My new hurricane guide is up as a permeant fixture of the blog. Hopefully we don’t need any of the advice that is contained within it for years to come, but eventually we will. Thanks to the friends and family that offered advice and feedback on the guide.
A while back I made a few batches of pre-shave oil. It went over well and has served my skin nicely since. It is time to make more! After having used both numerous times I think the menthol was not a great choice. It has too much of a cooling effect which is not what you want in a warm shave. This time will be sandalwood only.
Step 1: Gather up some brown bottles, measuring and mixing supplies, and the oils.
Step 2: Mix 2 parts castor oil, 1 part olive oil, and a generous dash of your favorite essential oils for aroma. The two oils have quite a different shade of yellow at first. They get almost cloudy when mixed until they mix completely, then it is all clear again.
Step 3: Bottle with a tiny funnel and put a zazzy logo on them. I wanted to use the phrase “For a shine that is hard to beat… and look directly into”, but it didn’t fit on the label.
My newly resurrected frankenstein is doing reasonably well. Months without a printer has left me a bit of a back log. Here are some of the things I was able to create now that I could print again.
I use plugfones liberate when mowing. Basically rated sound isolation plus bluetooth tunes connected to my phone. The body is pretty light, but tugs at the ear buds a tiny bit every time you turn your head. I printed a clip that they slide into snugly, and that clips to my sweat band. Now when I turn my head, the body moves with me and the ear buds don’t get slowly tugged out. Thingiverse link to my design.
Contact Solution Bottle Pry
We both have contacts and often carry small travel size bottles of the contact lens solution around. Instead of buying a new tiny bottle every time we run out I just pry the top off and refill from the big bottles. They aren’t really designed for this, and the bottle tops are hard to get off. Enter a custom wedge/pry tool that is perfect for getting under the lid. Thingiverse
Battery Terminal Wrench
Marine deep cycle batteries use a 5/16″ stud and nut. I have a battery system around in case of hurricanes, and thought a dedicated wrench to include in the kit would be handy. It is small to fit inside the tight space, has a through hole so the post can pass through the wrench, and even comes with a small custom holding bracket for storage close by. Thingiverse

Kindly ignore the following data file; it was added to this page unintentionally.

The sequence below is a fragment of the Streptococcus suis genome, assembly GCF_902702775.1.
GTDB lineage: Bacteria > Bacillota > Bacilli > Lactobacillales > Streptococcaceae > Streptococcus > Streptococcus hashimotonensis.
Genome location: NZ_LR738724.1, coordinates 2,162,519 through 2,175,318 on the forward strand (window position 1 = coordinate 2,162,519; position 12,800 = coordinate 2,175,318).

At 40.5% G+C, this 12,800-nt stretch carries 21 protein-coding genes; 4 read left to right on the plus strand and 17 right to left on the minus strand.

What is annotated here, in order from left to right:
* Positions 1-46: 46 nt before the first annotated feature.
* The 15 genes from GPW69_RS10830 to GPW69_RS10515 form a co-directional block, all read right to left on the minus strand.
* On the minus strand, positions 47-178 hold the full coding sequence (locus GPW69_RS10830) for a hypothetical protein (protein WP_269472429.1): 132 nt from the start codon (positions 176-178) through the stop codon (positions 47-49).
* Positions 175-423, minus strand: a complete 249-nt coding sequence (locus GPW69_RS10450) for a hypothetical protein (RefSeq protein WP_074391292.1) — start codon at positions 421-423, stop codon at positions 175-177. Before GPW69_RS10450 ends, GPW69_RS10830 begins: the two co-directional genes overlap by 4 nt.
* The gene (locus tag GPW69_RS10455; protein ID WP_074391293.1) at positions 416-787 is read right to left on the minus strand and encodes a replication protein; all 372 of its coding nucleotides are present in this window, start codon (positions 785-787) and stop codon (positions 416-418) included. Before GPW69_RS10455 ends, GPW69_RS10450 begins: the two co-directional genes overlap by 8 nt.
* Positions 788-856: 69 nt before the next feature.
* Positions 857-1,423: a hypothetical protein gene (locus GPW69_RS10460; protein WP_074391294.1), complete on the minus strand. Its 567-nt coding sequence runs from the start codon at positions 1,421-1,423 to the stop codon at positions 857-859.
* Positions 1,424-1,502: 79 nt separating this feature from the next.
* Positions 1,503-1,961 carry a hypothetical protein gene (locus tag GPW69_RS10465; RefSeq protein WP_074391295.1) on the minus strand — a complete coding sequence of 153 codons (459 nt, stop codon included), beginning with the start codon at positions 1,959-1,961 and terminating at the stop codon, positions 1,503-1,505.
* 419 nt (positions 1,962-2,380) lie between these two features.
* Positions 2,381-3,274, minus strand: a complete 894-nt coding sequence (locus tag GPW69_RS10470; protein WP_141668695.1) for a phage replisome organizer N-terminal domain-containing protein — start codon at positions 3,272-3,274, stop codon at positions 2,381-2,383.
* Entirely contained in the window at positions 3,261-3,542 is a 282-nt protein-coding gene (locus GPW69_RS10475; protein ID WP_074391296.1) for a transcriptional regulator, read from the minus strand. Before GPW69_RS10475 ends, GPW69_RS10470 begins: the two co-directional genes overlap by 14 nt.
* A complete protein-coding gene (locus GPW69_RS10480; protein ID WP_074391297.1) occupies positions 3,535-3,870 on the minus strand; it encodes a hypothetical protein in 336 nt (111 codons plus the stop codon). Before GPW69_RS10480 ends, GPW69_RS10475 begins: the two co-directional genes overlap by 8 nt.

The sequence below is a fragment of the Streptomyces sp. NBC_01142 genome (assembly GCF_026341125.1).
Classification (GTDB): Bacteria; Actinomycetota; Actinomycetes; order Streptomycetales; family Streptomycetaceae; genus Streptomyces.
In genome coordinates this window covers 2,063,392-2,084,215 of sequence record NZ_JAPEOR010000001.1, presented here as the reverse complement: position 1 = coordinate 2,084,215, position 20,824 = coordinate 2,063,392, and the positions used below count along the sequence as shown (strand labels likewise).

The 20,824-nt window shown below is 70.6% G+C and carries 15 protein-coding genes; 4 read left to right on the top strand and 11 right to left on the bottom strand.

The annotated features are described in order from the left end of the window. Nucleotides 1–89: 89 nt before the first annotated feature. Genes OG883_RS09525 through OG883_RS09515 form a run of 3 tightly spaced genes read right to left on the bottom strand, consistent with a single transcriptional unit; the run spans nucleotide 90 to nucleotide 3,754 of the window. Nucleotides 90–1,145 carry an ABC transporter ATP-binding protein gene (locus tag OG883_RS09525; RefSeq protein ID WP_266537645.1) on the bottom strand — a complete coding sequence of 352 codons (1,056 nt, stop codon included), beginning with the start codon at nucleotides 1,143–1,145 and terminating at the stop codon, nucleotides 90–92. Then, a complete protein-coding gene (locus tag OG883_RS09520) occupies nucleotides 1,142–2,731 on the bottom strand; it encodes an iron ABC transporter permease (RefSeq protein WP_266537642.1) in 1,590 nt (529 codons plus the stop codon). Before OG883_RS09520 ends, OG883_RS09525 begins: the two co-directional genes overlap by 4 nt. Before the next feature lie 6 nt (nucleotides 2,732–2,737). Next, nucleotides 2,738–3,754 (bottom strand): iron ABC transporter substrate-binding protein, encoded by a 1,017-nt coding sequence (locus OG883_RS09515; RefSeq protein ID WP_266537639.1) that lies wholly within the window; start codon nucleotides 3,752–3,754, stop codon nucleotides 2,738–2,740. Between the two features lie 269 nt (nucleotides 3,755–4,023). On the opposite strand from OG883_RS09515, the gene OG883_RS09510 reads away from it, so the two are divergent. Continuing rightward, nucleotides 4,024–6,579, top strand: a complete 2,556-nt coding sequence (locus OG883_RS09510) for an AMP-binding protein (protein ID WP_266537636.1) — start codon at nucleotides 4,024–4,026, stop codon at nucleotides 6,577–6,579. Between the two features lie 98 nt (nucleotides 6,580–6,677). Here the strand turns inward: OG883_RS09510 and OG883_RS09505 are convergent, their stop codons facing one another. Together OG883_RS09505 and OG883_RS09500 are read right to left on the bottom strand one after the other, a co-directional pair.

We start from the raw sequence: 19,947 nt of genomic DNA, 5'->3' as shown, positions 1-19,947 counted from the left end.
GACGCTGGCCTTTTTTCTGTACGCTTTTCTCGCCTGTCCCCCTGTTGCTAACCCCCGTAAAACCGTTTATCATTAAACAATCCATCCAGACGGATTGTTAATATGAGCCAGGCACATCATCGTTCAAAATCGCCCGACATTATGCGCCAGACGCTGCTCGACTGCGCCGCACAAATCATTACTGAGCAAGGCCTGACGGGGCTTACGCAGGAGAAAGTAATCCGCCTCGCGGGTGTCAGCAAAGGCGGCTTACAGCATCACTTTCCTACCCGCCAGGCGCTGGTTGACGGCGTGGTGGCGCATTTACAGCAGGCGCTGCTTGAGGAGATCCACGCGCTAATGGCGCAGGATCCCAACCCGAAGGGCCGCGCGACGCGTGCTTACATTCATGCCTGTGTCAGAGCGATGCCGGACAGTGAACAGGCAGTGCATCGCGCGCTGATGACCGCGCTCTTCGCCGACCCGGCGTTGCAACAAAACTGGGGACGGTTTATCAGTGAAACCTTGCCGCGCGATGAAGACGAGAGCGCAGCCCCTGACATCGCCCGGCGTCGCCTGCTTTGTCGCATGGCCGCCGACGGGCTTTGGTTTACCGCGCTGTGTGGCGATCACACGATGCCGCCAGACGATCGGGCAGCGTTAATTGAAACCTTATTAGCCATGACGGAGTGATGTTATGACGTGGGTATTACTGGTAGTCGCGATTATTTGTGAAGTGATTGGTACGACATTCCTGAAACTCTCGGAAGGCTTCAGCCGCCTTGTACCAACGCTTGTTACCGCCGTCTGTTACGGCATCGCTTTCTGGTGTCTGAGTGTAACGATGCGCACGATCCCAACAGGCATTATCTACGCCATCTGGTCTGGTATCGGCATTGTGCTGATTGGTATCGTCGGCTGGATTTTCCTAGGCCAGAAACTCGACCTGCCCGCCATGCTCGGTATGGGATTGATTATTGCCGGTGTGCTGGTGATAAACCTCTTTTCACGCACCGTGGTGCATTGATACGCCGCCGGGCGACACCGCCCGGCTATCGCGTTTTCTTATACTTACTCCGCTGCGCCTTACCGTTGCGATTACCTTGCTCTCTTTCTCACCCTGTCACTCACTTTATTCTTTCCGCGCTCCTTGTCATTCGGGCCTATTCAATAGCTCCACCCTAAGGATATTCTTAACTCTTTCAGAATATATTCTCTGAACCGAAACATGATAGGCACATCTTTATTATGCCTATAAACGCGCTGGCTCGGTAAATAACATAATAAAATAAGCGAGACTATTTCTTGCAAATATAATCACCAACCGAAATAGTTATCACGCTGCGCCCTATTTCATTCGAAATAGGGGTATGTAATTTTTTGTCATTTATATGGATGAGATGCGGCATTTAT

Propane Tank Valve Wrench
I get all my propane tanks through a gas cylinder exchange we have in the area. Sometimes the new tanks come with the valves screwed way too tight. This wrench gives you a lot of extra surface to grip with. Magnets in the back keep it stuck to the grill close by. Thingiverse
Many of my friends play DnD, but live far enough away that it is hard for me to join regularly. Add a busy schedule in and I never play with them. But, one GM had the great idea of me coming in as a one time special character. I got to be a twisted cultist in a Lovecraft style otherworldly dungeon crawl.
I found a model that was split in half from top to bottom. This kept me from using support but resulted in a big seam down the length. Lots of spraying with rustoleum sandable filler helped with all the printer layers, but didn’t fill the gap between the two halves completely. Next time I will use something else on that. Still, a bit of thick primer and paint made it turn out well.
It is time for a changing of the guard. My dad bought me my first Dewalt drill when I was still in school. It is has been almost 10 years and the drill served me well. I replaced the motor over a year ago, but the gearbox and chuck were starting to give me issues. I was ok with nursing it along until a bit of a deal came my way. Lowes was getting rid of a brushless 20V hammer drill with batteries. It was a display model and lacks accessories and a charger, but was still a complete steal! My hammer drill wasn’t in bad shape, but the cost was less than I could buy the batteries alone for. I had to do it!
After a few weeks of using the new drill I was hooked. Fast, light and very powerful! It is like when you make a clean spot, then realize you need to clean everything. I had to replace my ailing drill/driver, but seeing the capability of the new tools meant I really wanted a new impact driver too. Black Friday swept through and provided me with a reasonably opportunity for both.
I am in building DIY heaven! Now that I have a complete set of new everything running on 20V, lets zip through the various plusses and new features.
The tools feel incredibly light and well balanced compared to the old ones. This is surprising considering that with the exception of the hammer drill (it lost 10 ounces), they weigh within an ounce of the old ones. Mostly that comes from the batteries. They go from over 2 pounds each to 3/4 of a pound per. Despite the weight loss they have a similar energy capacity to the old XRP batteries. That should go further with the brushless motors.
Without opening them up it is hard to say if they have traded a lot of metal for plastic. The chuck for the drill/driver got more compact and went all metal which is good. The hammer drill auxiliary handle went all plastic. Not great, but I don’t use it often. If they got smaller, but kept the same weight, then it would seem they are denser. Maybe they have denser packaging or the motors are heavier. Hard to say unless you took both sets apparent and compared, but they certainly don’t feel cheaper.
Aside from the brushless motors, everything got nice lighting. The drill driver even has brightness options and a 20 minute light timer if desired. Good for working in dark tight spots. They all have heavy rubber pads on their sides. When you lay them down they sit on these pads. Good for when they get knocked over, and to prevent scratches and sliding. Each one also has a built in belt hook clip. They go well on belts or pants pockets. Very handy when climbing ladders and such. The chucks have a small hexed section for tightening/un-tightening with a wrench. Last but not least, the impact driver now has 3 speed/torque settings. You can gently install or remove screws from soft delicate structures, or really punch home a long bolt.